Clarification on RTM Billing Requirements
Prior to the proposed rule, CMS had not published express guidance on whether the RTM professional codes could only be billed in combination with an accompanying RTM device code, or if the RTM professional codes could be billed even if the device fails to collect at least 16 days of data monitoring.
In the proposed rule, CMS stated the RTM device codes (CPTs 98975, 98976, 98977) must be billed prior to reporting the RTM professional codes (GRTM1, GRTM2, GRTM3, GRTM4). Moreover, if at least 16 days of data are not reported during a 30 day period, the professional codes may not be billed for that period. In other words, all requirements of the RTM device codes must be met in order to bill the RTM professional codes. If this proposed clarification is finalized, the RTM professional codes could not be used to manage the treatment of a condition where codes other than CPT codes 98985 and 98976/98977 were used to collect the data or if the monitoring services did not include at least 16 days of data.
CMS also stated the physician/NPP RTM professional codes (GRTM1, GRTM2) cannot be billed in conjunction with the non-physician qualified health care professional codes (GRTM3, GRTM4). For example, a physician could not bill RTM with a physical therapist also billing RTM for the same patient.
No Generic Device Code
The current RTM device supply codes (CPTs 98976, 98977) are limited to transmissions for monitoring the respiratory or the musculoskeletal systems. These codes do not target other systems (e.g., neurological, vascular, endocrine, digestive, etc.), which has limited the use cases for RTM.
In the proposed rule, CMS acknowledged receipt of requests to develop a generic device code for RTM to broadly apply to all conditions/systems. CMS declined to create such a code, stating it will wait and instead seek comments to inform any new coding relating to devices. Accordingly, CMS requests information and comments related to the types of data collected using RTM devices, how the data that are collected to solve specific health conditions and what those health conditions are, the costs associated with RTM devices that are available to collect RTM data, how long the typical episode of care by condition type might last, and the potential number of beneficiaries for whom an RTM device might be used by the health condition type. Such comments can be submitted now by interested stakeholders.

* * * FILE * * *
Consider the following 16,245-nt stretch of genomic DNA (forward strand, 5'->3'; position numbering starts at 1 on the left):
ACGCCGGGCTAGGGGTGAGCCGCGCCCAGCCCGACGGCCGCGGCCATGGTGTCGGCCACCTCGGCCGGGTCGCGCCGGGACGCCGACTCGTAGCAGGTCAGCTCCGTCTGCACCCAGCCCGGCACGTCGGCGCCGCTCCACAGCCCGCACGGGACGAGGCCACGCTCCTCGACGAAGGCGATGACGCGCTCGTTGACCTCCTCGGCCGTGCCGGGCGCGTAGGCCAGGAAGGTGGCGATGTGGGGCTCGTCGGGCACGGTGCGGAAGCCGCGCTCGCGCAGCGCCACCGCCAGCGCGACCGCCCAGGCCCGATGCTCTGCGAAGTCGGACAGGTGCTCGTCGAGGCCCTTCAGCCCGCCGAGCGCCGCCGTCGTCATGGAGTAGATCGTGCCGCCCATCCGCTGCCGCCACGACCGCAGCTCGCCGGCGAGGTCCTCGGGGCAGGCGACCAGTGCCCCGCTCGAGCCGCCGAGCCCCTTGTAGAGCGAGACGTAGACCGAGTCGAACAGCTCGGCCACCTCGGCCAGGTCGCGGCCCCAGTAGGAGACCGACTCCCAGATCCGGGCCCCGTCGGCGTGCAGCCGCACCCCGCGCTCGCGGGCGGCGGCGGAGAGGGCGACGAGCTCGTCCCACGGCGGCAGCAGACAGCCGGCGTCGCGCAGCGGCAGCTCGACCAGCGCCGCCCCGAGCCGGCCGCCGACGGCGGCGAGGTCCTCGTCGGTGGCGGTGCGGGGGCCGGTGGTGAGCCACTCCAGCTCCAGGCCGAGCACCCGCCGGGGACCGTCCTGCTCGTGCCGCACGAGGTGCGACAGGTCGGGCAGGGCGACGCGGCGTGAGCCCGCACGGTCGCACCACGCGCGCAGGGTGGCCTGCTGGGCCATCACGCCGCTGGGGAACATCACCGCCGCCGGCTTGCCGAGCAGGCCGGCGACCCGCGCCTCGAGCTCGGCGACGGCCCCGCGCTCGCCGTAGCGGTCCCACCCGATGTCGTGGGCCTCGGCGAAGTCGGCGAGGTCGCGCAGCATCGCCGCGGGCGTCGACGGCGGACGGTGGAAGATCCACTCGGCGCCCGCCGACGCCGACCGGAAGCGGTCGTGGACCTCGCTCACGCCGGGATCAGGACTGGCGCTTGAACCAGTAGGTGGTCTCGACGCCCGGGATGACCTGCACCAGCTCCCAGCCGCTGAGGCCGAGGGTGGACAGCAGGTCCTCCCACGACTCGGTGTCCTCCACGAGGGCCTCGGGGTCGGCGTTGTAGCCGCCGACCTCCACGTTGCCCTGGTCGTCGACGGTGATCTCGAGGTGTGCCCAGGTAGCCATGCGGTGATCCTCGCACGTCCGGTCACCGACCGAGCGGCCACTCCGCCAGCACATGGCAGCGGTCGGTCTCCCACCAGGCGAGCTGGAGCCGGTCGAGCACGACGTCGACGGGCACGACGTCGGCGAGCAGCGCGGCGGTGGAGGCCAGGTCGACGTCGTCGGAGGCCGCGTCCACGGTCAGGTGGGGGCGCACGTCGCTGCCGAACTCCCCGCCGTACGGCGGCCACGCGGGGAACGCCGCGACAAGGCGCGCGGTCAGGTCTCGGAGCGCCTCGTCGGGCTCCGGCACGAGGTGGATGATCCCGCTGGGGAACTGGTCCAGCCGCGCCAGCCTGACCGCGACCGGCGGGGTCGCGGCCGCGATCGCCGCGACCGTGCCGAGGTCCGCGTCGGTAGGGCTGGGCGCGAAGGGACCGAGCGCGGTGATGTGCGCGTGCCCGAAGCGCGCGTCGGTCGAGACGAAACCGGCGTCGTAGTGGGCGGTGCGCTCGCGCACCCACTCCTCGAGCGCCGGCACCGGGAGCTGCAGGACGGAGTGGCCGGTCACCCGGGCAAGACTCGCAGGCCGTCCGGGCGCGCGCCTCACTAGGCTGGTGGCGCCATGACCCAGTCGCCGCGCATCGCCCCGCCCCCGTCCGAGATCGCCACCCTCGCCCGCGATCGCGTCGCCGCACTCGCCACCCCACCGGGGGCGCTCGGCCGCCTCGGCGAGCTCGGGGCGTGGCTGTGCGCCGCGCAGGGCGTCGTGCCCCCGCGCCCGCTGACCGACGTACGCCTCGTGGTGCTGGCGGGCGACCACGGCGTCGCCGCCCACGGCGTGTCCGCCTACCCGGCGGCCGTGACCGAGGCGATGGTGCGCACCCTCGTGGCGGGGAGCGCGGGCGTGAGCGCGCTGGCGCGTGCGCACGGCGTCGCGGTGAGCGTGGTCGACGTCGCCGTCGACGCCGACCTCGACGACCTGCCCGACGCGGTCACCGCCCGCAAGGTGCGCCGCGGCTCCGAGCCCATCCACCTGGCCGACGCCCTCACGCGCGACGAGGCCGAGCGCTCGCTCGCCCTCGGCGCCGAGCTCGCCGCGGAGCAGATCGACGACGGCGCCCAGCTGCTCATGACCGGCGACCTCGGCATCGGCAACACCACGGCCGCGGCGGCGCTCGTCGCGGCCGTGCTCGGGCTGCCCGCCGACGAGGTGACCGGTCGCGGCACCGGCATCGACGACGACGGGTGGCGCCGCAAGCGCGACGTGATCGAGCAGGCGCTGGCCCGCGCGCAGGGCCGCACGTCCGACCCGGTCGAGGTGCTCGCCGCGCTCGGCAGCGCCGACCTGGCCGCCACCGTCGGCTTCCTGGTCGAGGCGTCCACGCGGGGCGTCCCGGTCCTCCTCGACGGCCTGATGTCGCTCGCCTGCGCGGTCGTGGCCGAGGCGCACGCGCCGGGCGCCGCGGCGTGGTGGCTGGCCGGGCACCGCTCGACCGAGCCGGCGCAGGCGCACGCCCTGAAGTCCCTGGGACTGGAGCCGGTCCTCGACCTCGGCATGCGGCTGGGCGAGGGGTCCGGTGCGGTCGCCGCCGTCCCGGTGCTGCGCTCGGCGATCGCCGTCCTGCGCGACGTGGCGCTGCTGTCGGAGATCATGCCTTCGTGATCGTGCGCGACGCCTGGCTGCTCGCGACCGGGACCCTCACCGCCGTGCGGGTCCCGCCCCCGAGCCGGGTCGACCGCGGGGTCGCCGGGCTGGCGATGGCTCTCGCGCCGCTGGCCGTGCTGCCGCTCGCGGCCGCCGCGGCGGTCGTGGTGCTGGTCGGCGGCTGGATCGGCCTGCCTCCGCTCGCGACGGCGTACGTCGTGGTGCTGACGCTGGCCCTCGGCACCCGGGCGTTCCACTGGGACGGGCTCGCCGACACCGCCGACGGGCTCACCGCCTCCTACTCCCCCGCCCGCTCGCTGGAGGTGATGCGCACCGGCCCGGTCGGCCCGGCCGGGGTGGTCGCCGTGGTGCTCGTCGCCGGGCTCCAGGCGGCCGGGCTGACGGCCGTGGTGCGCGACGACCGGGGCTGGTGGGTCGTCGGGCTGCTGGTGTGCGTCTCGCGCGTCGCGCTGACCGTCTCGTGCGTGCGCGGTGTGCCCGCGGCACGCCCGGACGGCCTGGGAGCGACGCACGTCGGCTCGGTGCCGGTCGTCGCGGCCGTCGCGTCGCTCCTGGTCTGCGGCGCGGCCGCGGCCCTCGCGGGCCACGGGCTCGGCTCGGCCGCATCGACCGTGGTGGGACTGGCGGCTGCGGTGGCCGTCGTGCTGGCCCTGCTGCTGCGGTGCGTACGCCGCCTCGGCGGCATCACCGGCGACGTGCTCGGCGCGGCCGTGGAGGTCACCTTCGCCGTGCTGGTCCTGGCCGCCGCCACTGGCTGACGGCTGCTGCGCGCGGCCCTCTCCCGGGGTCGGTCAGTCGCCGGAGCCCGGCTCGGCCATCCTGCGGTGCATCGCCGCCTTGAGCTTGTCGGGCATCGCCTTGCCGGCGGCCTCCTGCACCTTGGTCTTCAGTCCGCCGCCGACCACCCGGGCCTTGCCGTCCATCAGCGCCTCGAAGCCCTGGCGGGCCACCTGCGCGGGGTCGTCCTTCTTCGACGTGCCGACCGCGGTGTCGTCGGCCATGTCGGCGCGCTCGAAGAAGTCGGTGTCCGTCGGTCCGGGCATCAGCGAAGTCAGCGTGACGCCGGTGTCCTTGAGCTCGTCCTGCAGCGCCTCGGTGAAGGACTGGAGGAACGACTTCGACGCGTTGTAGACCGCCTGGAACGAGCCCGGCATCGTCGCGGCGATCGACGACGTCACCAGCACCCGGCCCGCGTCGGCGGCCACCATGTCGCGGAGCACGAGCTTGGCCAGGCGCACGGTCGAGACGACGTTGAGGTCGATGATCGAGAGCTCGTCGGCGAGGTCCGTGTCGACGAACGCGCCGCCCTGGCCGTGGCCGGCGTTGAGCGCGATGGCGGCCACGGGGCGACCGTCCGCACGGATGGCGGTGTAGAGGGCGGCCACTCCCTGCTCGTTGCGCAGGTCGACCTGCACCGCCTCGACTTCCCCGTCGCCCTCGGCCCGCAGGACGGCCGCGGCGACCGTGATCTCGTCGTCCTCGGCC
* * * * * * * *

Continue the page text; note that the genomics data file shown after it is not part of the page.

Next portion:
New Contract-Priced Cognitive Behavioral Therapy Monitoring Device Code
In 2021, the American Medical Association’s (AMA) CPT Editorial Panel created a new CPT code 989X6 to code for Cognitive Behavioral Therapy (CBT) monitoring services. The proposed new code reads as follows:
Remote therapeutic monitoring (e.g., therapy adherence, therapy response); device(s) supply with scheduled (e.g., daily) recording(s) and/or programmed alert(s) transmission to monitor cognitive behavioral therapy, each 30 days).
Based on the AMA’s recommendation, CMS proposes to contractor price the CBT device code for 2023. Contractor priced status means the new CBT device code value and payment would be established at the discretion of each local Medicare Administrative Contractor (MAC) and could vary nationally. Practitioners will need to refer to their local MACs for specific coverage and billing guidelines of the new CBT device code. CMS cited a dearth of information currently available about devices useable with this code as the rationale for its decision to contractor price the CBT device code.
What to Do Next?
Providers, health technology companies, and virtual care entrepreneurs interested in RTM can consider providing comments to the proposed rule. CMS is soliciting comments on the proposed rule until 5:00 p.m. ET on September 6, 2022. Anyone may submit comments – anonymously or otherwise – via electronic submission at this link. Alternatively, commenters may submit comments by mail to:
Regular Mail: Centers for Medicare & Medicaid Services, Department of Health and Human Services, Attention: CMS-1770-P, P.O. Box 8016, Baltimore, MD 21244-8016.
Express Overnight Mail: Centers for Medicare & Medicaid Services, Department of Health and Human Services, Attention: CMS-1770-P, Mail Stop C4-26-05, 7500 Security Boulevard, Baltimore, MD 21244-1850
If submitting via mail, be sure to allow time for comments to be received before the closing date.